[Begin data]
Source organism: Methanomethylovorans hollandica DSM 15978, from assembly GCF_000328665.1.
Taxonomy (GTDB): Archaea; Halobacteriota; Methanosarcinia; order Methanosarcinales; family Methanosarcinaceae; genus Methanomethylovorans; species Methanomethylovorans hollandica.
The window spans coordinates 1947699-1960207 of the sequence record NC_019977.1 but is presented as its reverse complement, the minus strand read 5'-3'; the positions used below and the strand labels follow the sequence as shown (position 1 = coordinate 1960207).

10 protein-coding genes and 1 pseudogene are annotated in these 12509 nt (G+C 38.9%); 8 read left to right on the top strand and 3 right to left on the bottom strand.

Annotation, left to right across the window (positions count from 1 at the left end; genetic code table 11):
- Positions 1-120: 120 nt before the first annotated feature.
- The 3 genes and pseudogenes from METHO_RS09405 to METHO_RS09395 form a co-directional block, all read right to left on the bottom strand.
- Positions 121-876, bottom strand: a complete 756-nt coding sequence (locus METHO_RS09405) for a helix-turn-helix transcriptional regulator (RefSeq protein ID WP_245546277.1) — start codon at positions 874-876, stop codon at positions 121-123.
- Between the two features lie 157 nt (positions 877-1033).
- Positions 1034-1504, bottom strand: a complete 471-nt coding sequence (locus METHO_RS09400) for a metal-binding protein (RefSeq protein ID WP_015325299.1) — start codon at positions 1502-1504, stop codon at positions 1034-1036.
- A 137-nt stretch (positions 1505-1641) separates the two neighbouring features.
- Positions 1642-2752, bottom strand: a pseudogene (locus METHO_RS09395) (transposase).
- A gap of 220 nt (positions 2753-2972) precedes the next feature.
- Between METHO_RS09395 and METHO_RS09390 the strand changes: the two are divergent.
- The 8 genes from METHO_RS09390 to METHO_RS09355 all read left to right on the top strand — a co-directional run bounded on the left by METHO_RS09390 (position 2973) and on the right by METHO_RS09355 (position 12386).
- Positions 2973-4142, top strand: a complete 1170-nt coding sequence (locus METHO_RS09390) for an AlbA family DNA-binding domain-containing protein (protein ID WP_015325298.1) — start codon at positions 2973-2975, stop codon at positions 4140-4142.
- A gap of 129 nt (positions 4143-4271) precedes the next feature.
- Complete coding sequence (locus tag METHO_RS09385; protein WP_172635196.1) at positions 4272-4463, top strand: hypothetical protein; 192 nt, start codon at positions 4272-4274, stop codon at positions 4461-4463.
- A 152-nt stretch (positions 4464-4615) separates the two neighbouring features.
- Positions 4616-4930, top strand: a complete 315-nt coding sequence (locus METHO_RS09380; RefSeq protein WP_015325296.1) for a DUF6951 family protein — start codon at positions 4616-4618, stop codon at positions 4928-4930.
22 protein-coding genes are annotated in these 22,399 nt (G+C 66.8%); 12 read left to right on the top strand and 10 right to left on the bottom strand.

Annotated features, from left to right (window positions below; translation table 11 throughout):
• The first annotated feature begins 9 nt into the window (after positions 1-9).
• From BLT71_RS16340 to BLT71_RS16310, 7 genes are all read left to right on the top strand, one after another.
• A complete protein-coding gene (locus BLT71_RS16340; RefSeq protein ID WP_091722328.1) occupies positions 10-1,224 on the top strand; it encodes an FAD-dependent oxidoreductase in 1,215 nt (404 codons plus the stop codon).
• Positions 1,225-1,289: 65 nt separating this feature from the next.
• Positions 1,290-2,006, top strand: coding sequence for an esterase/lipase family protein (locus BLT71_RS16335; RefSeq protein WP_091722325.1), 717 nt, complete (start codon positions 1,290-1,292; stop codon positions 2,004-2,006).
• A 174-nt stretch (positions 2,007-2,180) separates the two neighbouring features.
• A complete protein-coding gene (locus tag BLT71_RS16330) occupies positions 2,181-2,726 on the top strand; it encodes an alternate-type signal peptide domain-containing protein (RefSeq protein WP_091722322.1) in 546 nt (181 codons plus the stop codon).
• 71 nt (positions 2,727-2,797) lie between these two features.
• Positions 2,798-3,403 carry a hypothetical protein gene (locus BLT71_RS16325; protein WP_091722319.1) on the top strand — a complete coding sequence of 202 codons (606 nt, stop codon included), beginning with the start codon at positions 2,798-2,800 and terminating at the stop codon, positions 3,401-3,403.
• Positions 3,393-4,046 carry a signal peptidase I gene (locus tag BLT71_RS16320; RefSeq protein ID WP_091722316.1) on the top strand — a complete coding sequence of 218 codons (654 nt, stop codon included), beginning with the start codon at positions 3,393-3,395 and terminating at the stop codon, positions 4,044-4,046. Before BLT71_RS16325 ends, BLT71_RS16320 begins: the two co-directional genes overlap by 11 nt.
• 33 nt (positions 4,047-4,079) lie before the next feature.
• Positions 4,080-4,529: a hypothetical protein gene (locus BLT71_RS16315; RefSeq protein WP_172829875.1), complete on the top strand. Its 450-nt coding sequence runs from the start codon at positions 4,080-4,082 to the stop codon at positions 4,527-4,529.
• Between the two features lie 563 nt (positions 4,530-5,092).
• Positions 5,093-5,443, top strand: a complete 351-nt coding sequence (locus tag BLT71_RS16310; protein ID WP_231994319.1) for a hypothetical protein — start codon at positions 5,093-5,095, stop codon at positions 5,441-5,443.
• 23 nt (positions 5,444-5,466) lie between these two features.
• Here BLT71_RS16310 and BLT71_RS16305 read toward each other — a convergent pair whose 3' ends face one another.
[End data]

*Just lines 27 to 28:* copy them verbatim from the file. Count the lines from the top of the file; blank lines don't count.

• Positions 1,290-2,006, top strand: coding sequence for an esterase/lipase family protein (locus BLT71_RS16335; RefSeq protein WP_091722325.1), 717 nt, complete (start codon positions 1,290-1,292; stop codon positions 2,004-2,006).
• A 174-nt stretch (positions 2,007-2,180) separates the two neighbouring features.